wrote Tears Before They Fall in 34thParallel Issue 03, Touch the Sky in Issue 04, and Russian Brides in Issue 10. His stories are also published in Emrys Journal, Shalla Magazine, Skive Magazine, Delinquent, Delivered, Mississippi Crow, Bottom of the World, Skyline Review, First Edition, Foliate Oak Review, Oak Bend Review, Open Wide Magazine, The Linnet's Wings, The View From Here, and others.
is a high school English teacher living in San Antonio, Texas, with his wife and two sons. He has an MA in English from the University of Texas at San Antonio. His work has appeared in American Letters and Commentary. "As a storyteller," he says, "my interest is in characters on the outside looking in, who would prefer to maintain some semblance of normalcy and simplicity and are often at a loss to cope with the more grotesque or surreal aspects of life. Some of my inspirations include Beckett, Kafka, Camus, and Millhauser."
has a story Prophecy in the Premiere Issue of 34thParallel and Philtre in Issue 13. Janda is spending time in Arizona these days researching information which may help in writing the sequel to his novella American Spirit. His email: AcademyPressCa@yahoo.com
ALANAH L MUIR
is a student at Brigham Young University-Idaho studying English-Creative Writing and Journalism. She says she isn't quite sure yet what she is doing with her life after she graduates. She lives in Rexburg, Idaho, and wishes for a warmer climate. When Muir isn't doing homework she is reading or writing. Never Crossed Your Mind is her first published story.
lives in Cincinnati, Ohio, with her husband, two daughters, and two cats. She says when she is not writing, she is busy making art and earning her keep with a graphic design business. "I've always loved reading and writing. In the last several years, I've become dedicated to a regular writing practice." Her short story A Double Life won Editor's Choice Award in a Gather.com contest, published on Amazon.com and re-issued in Kindle format. Her short story Going Home was published in 5x5 magazine's Fall 2010 issue. "I am hard at work on my first novel, which is nearing completion," she says. email@example.com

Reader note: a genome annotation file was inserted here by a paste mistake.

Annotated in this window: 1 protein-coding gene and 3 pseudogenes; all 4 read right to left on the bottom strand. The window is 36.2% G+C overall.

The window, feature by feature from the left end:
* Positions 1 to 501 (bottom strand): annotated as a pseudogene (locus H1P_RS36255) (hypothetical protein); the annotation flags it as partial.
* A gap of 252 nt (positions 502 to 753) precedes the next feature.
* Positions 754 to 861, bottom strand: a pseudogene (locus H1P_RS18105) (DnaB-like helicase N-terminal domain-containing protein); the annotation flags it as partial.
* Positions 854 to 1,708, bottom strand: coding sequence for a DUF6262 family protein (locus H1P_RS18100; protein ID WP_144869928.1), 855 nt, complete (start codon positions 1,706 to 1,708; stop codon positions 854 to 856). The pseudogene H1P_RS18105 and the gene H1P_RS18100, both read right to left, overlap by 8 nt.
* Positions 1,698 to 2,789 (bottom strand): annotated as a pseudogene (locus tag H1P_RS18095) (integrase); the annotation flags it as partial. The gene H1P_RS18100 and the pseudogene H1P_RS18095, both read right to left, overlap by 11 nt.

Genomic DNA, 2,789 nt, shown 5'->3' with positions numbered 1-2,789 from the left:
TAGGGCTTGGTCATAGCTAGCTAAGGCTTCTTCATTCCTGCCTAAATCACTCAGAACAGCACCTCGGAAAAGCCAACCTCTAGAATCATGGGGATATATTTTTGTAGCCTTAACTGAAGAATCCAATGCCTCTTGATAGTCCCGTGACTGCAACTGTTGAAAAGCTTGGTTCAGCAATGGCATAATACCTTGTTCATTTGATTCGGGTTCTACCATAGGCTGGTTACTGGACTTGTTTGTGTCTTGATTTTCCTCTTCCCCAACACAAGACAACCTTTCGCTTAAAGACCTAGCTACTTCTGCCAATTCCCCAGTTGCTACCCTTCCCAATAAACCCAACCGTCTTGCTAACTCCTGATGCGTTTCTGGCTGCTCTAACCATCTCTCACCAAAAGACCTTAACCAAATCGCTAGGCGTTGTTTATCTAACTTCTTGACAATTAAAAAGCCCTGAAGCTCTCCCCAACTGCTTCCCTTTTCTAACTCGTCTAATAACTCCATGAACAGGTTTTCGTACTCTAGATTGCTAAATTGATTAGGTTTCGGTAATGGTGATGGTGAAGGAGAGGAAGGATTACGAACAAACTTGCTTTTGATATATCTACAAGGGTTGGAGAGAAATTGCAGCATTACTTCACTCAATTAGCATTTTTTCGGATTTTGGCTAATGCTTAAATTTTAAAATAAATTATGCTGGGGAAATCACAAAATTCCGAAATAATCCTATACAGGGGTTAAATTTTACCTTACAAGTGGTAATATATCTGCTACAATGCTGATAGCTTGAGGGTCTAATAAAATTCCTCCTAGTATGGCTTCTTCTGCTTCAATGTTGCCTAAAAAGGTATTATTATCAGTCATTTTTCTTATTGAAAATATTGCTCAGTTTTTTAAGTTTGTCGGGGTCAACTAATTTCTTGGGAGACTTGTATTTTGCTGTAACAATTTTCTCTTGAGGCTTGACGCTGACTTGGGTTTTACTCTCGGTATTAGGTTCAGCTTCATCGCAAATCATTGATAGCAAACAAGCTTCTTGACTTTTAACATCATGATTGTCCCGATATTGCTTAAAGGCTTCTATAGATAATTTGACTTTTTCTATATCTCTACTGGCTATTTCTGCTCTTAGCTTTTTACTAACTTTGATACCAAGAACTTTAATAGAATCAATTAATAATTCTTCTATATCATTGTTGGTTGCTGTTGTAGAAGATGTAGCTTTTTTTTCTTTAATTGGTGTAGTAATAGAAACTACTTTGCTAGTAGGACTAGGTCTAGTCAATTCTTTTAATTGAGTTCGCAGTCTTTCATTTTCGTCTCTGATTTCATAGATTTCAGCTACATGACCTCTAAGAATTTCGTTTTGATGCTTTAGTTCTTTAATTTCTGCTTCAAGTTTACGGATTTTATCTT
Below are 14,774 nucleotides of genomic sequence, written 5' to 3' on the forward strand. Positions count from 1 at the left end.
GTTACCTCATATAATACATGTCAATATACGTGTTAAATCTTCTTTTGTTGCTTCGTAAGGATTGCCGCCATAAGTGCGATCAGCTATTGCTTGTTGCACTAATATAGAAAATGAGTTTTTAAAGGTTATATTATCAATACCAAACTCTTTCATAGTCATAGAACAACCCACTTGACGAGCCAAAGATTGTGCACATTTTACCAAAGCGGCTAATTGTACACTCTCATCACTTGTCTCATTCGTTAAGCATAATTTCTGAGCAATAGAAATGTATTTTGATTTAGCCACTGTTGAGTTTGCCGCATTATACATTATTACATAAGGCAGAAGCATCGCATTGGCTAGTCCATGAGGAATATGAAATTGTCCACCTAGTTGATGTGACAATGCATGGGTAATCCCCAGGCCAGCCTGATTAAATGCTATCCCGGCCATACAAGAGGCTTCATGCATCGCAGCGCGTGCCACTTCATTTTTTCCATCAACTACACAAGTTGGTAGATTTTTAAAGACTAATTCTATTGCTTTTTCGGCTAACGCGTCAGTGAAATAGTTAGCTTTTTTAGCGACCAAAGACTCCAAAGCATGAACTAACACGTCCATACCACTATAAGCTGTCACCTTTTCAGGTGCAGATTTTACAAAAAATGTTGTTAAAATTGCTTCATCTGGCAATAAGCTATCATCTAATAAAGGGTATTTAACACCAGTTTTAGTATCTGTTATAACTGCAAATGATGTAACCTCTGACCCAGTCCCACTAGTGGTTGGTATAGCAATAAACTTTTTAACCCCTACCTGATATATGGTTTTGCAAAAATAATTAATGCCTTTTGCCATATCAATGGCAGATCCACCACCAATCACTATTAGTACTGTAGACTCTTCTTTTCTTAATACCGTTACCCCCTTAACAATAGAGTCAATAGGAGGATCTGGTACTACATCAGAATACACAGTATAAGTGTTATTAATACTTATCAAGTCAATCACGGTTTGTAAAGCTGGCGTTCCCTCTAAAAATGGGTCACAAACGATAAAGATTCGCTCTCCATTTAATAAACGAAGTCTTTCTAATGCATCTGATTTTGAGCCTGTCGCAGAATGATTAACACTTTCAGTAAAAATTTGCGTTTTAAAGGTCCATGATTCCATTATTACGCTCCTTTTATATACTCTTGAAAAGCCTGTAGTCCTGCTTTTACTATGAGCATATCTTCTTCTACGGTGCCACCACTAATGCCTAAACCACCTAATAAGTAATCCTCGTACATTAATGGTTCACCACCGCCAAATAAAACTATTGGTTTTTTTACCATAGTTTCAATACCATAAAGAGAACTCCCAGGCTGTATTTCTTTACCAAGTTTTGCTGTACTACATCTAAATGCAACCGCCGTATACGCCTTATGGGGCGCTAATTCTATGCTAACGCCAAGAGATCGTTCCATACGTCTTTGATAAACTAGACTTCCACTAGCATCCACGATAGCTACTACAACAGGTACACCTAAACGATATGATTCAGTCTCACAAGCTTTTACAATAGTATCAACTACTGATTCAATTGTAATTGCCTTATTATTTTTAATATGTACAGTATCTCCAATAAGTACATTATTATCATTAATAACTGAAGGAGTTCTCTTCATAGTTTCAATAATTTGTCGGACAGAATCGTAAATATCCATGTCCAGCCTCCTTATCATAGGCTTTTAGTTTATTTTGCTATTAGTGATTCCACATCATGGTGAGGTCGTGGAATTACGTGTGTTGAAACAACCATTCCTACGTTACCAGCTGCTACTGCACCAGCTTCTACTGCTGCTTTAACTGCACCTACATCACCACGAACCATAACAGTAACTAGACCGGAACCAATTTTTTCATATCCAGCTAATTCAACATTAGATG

has had her short stories published in Third Coast, Storyglossia, Beloit Fiction Journal, Timber Creek Review, and two fiction anthologies produced by the Cincinnati Writers Project. She was awarded an Individual Artist Fellowship from the Kentucky Arts Council in 2003 to support her work on a novel that she is still working on. Amy lives in Kent, Ohio, with her husband and two Australian Shepherds. She is a student in the Northeast Ohio Master of Fine Arts in Creative Writing Program and runs marathons when she's not writing.
won 1st Prize for novel in the 2005 Utah Original Writing Competition. Airport Fiction is a chapter from a work in progress titled Postcards from Catalonia. He works in a library to support his writing habit. His goal is to return to Spain with a published book and learn more about the onders of Catalonia.
WILLIAM R STODDART
lives in Monroeville, Pennsylvania, US. His work has been published in Ruminate Magazine, The Adirondack Review, The Pedestal Magazine, The Pittsburgh Quarterly Online, and Insolent Rudder. He also plays the acoustic guitar and writes music for it.